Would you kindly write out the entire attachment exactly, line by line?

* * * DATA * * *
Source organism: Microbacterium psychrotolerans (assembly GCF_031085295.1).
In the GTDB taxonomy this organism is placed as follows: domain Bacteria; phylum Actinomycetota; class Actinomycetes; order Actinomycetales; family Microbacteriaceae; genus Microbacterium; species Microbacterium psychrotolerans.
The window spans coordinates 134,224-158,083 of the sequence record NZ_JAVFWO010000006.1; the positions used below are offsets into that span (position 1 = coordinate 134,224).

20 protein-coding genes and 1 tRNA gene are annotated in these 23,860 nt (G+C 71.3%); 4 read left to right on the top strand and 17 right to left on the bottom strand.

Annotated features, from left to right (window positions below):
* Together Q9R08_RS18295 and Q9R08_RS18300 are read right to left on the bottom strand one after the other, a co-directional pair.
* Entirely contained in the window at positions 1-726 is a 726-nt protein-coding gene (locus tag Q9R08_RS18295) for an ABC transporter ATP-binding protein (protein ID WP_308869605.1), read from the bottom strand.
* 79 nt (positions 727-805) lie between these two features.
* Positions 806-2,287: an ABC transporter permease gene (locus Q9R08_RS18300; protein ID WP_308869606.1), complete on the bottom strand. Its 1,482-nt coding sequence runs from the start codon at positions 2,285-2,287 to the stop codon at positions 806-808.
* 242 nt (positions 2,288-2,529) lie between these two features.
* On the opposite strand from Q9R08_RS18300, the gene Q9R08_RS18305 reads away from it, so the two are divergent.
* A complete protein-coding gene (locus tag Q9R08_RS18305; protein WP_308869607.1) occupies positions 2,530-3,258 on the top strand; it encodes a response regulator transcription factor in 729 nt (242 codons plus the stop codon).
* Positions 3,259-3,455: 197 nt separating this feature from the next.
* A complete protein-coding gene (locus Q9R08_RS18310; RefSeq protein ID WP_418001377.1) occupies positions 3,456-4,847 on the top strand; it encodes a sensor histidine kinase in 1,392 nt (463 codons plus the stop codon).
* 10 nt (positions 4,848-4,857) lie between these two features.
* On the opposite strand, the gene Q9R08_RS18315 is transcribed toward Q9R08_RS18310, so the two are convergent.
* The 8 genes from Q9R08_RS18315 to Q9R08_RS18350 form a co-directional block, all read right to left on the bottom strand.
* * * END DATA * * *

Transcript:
Source organism: Microbacterium psychrotolerans (assembly GCF_031085295.1).
In the GTDB taxonomy this organism is placed as follows: domain Bacteria; phylum Actinomycetota; class Actinomycetes; order Actinomycetales; family Microbacteriaceae; genus Microbacterium; species Microbacterium psychrotolerans.
The window spans coordinates 134,224-158,083 of the sequence record NZ_JAVFWO010000006.1; the positions used below are offsets into that span (position 1 = coordinate 134,224).

20 protein-coding genes and 1 tRNA gene are annotated in these 23,860 nt (G+C 71.3%); 4 read left to right on the top strand and 17 right to left on the bottom strand.

Annotated features, from left to right (window positions below):
* Together Q9R08_RS18295 and Q9R08_RS18300 are read right to left on the bottom strand one after the other, a co-directional pair.
* Entirely contained in the window at positions 1-726 is a 726-nt protein-coding gene (locus tag Q9R08_RS18295) for an ABC transporter ATP-binding protein (protein ID WP_308869605.1), read from the bottom strand.
* 79 nt (positions 727-805) lie between these two features.
* Positions 806-2,287: an ABC transporter permease gene (locus Q9R08_RS18300; protein ID WP_308869606.1), complete on the bottom strand. Its 1,482-nt coding sequence runs from the start codon at positions 2,285-2,287 to the stop codon at positions 806-808.
* 242 nt (positions 2,288-2,529) lie between these two features.
* On the opposite strand from Q9R08_RS18300, the gene Q9R08_RS18305 reads away from it, so the two are divergent.
* A complete protein-coding gene (locus tag Q9R08_RS18305; protein WP_308869607.1) occupies positions 2,530-3,258 on the top strand; it encodes a response regulator transcription factor in 729 nt (242 codons plus the stop codon).
* Positions 3,259-3,455: 197 nt separating this feature from the next.
* A complete protein-coding gene (locus Q9R08_RS18310; RefSeq protein ID WP_418001377.1) occupies positions 3,456-4,847 on the top strand; it encodes a sensor histidine kinase in 1,392 nt (463 codons plus the stop codon).
* 10 nt (positions 4,848-4,857) lie between these two features.
* On the opposite strand, the gene Q9R08_RS18315 is transcribed toward Q9R08_RS18310, so the two are convergent.
* The 8 genes from Q9R08_RS18315 to Q9R08_RS18350 form a co-directional block, all read right to left on the bottom strand.